"The Minister of Chance is an audio Science Fiction Fantasy series in the tradition of the BBC Radiophonic Workshop and the best in radiophonics. It's free, and you get it by subscribing to the podcast.
The series is entirely funded by its listeners. We have very small budgets, and absolutely no money for publicity - which is why you haven't heard about it til now. You can help by telling everyone you know on Twitter, Facebook, your blog, any Sci-Fi or fantasy sites, reviewers you know, your mum...."
(Clare Eden, MoC Executive Producer)
"Frankenstein, by Dave Morris, is a new kind of interactive novel, that places you right there, in Frankenstein's lab, by his side as he turns the winch and brings the spark of life to bear on his creation... Following and adapting Mary Shelley's original text, Frankenstein is a new reading experience designed from the ground up for mobile devices.
Yes. I succeeded in discovering the cause of generation and life. More than that: I am myself capable of bestowing animation upon lifeless matter. Here are my lodgings... Come up, and I will show you.
This unique literary app places you in conversation with Frankenstein himself as his story unfolds. He will be your guide, and you his advisor (sic). Console, counsel or condemn him: the choice is yours.
Written by best-selling author Dave Morris, designed and developed for iOS by inkle and published by award-winning publisher, Profile Books, Frankenstein is a whole new way of experiencing Mary Shelley's classic tale of terror, tragedy and revenge."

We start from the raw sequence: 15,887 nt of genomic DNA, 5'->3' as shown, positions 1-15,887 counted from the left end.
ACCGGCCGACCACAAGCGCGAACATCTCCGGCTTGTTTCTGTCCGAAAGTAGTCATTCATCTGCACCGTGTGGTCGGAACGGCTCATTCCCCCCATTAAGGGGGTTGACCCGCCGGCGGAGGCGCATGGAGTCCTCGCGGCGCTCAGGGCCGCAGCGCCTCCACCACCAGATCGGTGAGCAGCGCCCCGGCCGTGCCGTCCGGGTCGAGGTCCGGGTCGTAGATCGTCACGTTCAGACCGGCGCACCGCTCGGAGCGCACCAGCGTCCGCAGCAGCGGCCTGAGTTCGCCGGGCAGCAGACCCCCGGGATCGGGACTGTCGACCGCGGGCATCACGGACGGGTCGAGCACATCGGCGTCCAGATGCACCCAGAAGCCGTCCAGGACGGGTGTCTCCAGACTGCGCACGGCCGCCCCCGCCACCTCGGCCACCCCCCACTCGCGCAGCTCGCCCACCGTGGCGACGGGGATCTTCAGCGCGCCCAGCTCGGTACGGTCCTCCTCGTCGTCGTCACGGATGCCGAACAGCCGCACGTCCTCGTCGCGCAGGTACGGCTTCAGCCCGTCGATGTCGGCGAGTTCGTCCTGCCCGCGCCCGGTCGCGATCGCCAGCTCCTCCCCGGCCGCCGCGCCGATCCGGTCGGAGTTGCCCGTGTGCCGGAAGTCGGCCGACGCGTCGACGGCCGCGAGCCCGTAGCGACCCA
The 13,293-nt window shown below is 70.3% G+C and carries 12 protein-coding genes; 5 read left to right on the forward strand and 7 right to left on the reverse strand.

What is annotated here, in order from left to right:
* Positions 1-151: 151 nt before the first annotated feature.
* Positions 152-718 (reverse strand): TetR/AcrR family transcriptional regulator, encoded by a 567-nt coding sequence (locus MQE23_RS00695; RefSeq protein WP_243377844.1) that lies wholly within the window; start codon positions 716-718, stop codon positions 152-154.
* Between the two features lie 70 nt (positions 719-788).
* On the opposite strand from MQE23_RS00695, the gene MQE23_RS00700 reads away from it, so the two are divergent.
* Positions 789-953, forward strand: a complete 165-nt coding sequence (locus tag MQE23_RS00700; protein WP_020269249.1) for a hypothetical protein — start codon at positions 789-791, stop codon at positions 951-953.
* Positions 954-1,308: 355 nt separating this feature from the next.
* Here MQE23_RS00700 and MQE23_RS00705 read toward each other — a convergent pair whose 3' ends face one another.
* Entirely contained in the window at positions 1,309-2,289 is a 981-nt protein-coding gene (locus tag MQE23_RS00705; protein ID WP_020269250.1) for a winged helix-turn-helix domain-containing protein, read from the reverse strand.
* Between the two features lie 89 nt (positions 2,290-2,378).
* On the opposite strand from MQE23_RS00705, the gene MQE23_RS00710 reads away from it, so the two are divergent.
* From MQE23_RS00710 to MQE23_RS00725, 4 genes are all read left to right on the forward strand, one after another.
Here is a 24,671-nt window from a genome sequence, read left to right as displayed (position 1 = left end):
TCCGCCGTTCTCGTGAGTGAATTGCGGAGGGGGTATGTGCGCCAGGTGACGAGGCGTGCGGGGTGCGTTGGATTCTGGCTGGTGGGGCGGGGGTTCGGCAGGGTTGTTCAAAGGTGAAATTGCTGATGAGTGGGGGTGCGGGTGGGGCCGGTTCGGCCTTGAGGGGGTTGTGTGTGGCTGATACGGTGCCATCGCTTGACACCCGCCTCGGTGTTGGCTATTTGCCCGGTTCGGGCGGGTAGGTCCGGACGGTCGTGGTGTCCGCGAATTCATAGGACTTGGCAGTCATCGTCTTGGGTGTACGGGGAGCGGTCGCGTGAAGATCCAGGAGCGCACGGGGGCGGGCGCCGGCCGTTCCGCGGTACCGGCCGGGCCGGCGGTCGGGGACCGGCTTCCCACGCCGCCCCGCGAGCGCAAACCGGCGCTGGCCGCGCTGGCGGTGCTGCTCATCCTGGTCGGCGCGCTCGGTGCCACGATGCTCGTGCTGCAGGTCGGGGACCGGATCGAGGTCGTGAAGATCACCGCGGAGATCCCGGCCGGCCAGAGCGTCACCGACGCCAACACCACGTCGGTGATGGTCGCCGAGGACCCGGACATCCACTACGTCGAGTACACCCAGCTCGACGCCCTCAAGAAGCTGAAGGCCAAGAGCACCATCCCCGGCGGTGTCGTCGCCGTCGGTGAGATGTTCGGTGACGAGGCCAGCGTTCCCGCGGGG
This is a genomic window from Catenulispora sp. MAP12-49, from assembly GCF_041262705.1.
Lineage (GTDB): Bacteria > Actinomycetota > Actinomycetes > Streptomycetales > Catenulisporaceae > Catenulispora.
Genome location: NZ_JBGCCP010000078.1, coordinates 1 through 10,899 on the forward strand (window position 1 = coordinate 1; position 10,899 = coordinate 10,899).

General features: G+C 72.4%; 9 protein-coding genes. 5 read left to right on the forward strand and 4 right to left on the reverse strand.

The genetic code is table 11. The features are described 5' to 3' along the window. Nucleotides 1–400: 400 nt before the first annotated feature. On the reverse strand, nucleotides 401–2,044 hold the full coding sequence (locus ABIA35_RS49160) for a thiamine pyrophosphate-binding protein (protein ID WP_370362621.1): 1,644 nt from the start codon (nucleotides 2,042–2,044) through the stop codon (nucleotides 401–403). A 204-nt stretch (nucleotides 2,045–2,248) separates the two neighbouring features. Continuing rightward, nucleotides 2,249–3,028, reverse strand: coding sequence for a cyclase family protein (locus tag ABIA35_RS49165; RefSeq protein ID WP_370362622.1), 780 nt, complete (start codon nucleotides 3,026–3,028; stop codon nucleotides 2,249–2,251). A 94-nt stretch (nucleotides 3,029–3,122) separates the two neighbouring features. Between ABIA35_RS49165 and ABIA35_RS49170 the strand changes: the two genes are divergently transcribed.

"Set somewhere in the near future, this black tale tells of nouveau debutante Catherine, who is being initiated into her friends' sordid cafe society world. She must choose from a small group of pre-purchased performers who will entertain the diners for the evening - but the 'entertainment' leaves Catherine fighting to the death for what she believes is right."
(New Zealand Film Commission)
Fig. 1,2 Simon Baré (1994). "Eau De La Vie", duration: 13 minutes, 35mm, colour.
"When the 'Family' (the television with its 'cousin' announcers and actors) presents an interactive play in which Linda believes she has a role, an actor (Donald Pickering) wearing glasses with thick, black rectangular frames, turns to the camera as it zooms in on him and says, 'What do you think, Linda?'"
(Tom Whalen, Gale Student Resources In Context)
Whalen, Tom. "The Consequences of Passivity: Re-evaluating Truffaut's Fahrenheit 451," in Literature-Film Quarterly, Vol. 35, No. 3, July, 2007, pp. 181(10).
"What many might consider to be true science fiction began to emerge during the Enlightenment in the early 16th Century as the Western world's understanding of science blossomed. Others identify Mary Shelley's Frankenstein, published in 1818 as the Industrial Revolution gathered pace, as the first true science fiction novel. Today it tends to be seen very much as gothic horror, but it relies heavily on extrapolating then current scientific understanding to extreme fantastical ends."
(Lynne Hardy, 1 August 2011, Celebrating Science)